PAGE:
The basics of speed training

Before diving into the details of sprint mechanics, a coach needs to know how to coach speed, (more than just what the correct mechanics are). Speed can be hard or easy to coach depending on the athlete and situation.

  • With accomplished, elite athletes, details are more important, but not over-coaching. 

  • For young athletes and beginners, coaching is about repetition and fundamentals, as with any sports skill. Too much detail can overload their circuits, so finding the best word cues to streamline instructions is the hardest part. 

What does a young athlete hear when you give instructions? What does what a coach says to these athletes mean? If you have read these writings before, then you may already know that the distance from the ear to the brain to the body part that needs to be fixed is a very long way. To go along with that, CRC (Convert– Revert– Convert) is important to understand. 

There have been times when a young athlete has come in and I was able to correct some terrible running form in 20 minutes. That is the conversion from bad form to good form. That individual leaves, sleeps, and does other activities before they come back and they revert back to old habits. A few, but an unknown number of workouts later, they convert permanently to the correct form (CRC).

If you take a survey of coaches at a track meet and have them critique any given sprinter or sprinters, you would probably have a consensus of what the runners did well or did poorly. It has been my observation that although any coach can usually tell you what an athlete is doing wrong, they can't always tell you how to fix it. Many good drills are available, but I think the “why” you do this or that drill is far more important. 

We all know that practice makes permanent and that there are many good drills being executed poorly, therefore, permanently wrong habits are born. Understanding the why of sprinting and the details of the associated drills will make you a better coach and in turn produce better athletes.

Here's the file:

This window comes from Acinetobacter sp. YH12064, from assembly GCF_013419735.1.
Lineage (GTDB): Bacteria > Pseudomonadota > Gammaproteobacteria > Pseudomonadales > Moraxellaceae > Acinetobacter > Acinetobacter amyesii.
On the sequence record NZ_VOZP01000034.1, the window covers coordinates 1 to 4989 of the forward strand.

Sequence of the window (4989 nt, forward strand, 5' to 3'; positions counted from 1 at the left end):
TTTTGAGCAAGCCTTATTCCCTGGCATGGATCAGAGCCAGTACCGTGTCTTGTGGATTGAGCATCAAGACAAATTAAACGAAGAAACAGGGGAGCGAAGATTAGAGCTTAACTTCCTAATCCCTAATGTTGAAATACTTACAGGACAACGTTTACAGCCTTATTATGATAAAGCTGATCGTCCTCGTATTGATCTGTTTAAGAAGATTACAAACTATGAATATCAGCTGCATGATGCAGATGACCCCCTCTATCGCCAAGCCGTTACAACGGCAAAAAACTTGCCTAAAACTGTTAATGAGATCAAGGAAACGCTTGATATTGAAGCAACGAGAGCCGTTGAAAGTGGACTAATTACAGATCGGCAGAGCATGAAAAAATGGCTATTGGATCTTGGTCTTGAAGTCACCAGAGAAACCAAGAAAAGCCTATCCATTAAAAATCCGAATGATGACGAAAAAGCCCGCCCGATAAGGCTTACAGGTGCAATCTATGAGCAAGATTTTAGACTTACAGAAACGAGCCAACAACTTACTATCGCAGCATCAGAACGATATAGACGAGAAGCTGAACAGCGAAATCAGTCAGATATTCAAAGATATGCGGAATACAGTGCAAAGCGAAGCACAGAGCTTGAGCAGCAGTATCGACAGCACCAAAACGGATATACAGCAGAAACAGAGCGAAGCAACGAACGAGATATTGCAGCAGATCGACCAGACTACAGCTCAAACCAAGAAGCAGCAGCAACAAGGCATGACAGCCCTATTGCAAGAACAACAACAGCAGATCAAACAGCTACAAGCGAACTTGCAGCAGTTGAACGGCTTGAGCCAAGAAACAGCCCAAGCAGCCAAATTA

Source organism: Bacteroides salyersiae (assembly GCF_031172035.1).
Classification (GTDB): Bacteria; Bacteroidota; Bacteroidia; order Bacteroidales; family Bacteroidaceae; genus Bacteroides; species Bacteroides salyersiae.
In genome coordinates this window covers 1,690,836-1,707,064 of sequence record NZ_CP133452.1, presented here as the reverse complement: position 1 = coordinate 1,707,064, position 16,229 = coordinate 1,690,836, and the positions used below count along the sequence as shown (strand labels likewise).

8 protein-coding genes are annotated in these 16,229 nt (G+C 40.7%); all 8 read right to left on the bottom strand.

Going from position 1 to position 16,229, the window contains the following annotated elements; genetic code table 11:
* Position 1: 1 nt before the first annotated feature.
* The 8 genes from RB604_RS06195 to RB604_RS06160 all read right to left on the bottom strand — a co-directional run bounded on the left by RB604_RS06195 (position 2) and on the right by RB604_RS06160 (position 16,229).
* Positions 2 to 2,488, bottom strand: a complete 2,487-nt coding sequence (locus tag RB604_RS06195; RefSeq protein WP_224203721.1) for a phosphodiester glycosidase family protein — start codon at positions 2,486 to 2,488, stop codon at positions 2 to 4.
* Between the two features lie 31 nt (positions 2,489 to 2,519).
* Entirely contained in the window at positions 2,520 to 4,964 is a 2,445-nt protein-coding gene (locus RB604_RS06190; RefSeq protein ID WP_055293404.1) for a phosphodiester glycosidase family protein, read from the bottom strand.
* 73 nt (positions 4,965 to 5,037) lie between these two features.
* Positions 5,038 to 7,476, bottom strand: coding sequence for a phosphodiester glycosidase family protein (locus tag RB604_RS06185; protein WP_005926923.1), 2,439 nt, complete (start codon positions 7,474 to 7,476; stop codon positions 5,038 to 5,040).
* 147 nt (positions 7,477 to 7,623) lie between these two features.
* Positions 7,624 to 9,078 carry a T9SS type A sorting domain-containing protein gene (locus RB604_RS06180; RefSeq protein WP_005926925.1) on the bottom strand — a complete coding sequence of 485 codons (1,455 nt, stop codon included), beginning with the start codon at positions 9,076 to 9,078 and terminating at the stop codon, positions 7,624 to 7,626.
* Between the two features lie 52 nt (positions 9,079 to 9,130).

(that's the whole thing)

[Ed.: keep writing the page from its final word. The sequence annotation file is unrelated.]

So the original point is that you need to know how to coach speed if you are going to coach speed. 

Here are your takeaways

  1. Learn everything possible about correct speed mechanics and don’t stop learning! This will help you find flaws that others might have missed. 

  2. Learn as many drills (for correcting errors) as possible. Every drill may not work for everyone. You are the problem solver, find solutions. 

  3. Don’t over coach. TMI is a big mistake. Too much information can overload an athlete's circuit. I call it “flushing out bad technique.” If they aren’t getting it, keep them running and work on one toe or finger at a time. They’ll get it eventually.

Style vs. Technique. You must accept the fact that there are athletes who are just flat-out gifted and can run fast and use a good technique you would never teach. If their unique style is fast, leave it alone, period. My 2002 Male old Olympic Medalist in the Skeleton was like that. His leg cycle was terrible, but it was gold medal fast. I didn’t touch it.


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